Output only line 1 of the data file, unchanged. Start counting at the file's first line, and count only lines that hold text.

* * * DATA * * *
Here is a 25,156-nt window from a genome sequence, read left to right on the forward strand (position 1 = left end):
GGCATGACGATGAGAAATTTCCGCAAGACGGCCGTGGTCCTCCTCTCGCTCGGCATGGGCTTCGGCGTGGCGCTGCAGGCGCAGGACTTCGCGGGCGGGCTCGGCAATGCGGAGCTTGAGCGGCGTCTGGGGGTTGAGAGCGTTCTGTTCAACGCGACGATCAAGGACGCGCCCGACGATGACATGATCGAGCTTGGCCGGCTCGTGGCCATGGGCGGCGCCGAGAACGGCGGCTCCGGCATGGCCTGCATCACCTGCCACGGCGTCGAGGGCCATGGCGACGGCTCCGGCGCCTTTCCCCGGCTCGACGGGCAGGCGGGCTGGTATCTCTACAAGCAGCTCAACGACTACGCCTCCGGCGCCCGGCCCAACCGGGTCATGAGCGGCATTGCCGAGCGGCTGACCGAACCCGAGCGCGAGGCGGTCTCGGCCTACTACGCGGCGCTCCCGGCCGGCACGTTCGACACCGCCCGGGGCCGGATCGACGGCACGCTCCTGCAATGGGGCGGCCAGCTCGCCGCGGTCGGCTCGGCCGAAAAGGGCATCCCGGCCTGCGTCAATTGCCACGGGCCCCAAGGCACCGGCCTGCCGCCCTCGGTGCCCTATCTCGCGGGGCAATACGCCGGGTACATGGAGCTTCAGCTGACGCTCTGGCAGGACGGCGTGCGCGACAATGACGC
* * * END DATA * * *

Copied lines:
Here is a 25,156-nt window from a genome sequence, read left to right on the forward strand (position 1 = left end):